NumPy comes with a flexible working mechanism that allows it to harness the SIMD features that CPUs own, in order to provide faster and more stable performance on all popular platforms. Currently, NumPy supports the X86, IBM/Power, ARM7 and ARM8 architectures.
The optimization process in NumPy is carried out in three layers:
Code is written using the universal intrinsics which is a set of types, macros and functions that are mapped to each supported instruction-sets by using guards that will enable use of the them only when the compiler recognizes them. This allow us to generate multiple kernels for the same functionality, in which each generated kernel represents a set of instructions that related one or multiple certain CPU features. The first kernel represents the minimum (baseline) CPU features, and the other kernels represent the additional (dispatched) CPU features.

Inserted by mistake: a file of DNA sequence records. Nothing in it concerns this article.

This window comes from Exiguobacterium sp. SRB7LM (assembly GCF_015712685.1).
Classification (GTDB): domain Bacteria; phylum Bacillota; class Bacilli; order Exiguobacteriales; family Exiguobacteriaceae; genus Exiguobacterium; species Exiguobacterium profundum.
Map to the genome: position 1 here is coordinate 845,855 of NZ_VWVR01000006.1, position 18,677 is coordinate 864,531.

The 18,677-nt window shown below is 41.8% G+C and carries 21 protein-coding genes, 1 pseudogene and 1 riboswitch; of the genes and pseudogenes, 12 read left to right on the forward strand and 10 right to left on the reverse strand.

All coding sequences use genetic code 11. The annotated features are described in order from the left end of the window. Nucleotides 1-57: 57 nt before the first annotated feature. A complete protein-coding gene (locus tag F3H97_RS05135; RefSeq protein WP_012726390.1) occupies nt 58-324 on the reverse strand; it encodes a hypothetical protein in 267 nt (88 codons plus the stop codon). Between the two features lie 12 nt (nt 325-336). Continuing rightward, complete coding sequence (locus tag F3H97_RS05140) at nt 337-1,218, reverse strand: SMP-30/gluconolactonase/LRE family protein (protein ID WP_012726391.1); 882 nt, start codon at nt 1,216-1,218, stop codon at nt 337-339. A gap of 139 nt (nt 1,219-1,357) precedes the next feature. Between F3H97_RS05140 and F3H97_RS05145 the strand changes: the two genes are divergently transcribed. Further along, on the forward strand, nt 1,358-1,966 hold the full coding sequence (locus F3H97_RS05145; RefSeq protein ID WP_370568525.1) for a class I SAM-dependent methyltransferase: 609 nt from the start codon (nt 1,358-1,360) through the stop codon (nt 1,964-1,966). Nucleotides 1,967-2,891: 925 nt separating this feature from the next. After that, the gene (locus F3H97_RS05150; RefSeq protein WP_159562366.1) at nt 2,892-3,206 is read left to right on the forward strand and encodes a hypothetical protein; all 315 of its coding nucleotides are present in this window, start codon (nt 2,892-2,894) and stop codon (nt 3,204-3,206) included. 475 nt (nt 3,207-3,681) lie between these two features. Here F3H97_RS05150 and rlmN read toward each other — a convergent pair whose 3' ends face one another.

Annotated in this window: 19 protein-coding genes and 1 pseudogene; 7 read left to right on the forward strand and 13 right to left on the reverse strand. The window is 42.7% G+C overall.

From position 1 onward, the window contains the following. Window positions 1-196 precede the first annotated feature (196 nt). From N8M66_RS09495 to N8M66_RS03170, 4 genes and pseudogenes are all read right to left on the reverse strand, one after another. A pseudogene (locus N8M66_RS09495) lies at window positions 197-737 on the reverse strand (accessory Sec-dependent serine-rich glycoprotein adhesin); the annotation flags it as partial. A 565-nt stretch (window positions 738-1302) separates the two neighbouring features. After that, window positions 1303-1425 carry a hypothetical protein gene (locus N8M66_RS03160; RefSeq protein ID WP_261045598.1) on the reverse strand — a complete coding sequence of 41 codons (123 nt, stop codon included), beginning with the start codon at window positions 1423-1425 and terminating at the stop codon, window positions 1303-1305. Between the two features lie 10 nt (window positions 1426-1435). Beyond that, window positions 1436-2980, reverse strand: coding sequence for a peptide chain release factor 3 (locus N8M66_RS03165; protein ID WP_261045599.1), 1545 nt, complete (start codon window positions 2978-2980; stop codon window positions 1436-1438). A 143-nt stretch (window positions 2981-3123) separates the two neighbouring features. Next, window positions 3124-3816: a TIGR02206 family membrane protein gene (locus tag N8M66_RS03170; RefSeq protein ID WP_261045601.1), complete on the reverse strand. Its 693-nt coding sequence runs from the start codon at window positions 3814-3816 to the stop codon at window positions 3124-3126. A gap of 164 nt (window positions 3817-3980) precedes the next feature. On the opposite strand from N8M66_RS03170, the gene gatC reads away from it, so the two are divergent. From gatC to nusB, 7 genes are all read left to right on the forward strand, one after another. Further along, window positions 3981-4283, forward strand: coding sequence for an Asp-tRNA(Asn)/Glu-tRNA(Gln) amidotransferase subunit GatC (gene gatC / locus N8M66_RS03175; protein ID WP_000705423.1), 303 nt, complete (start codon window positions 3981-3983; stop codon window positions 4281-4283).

At compile time, CPU build options are used to define the minimum and additional features to support, based on user choice and compiler support. The appropriate intrinsics are overlaid with the platform / architecture intrinsics, and multiple kernels are compiled.
At runtime import, the CPU is probed for the set of supported CPU features. A mechanism is used to grab the pointer to the most appropriate kernel, and this will be the one called for the function.
NumPy community had a deep discussion before implementing this work, please check NEP-38 for more clarification.
- CPU build options
- Quick Start
- Supported Features
- Special Options
- Platform differences
- Build report
- Runtime Trace
- How does the CPU dispatcher work?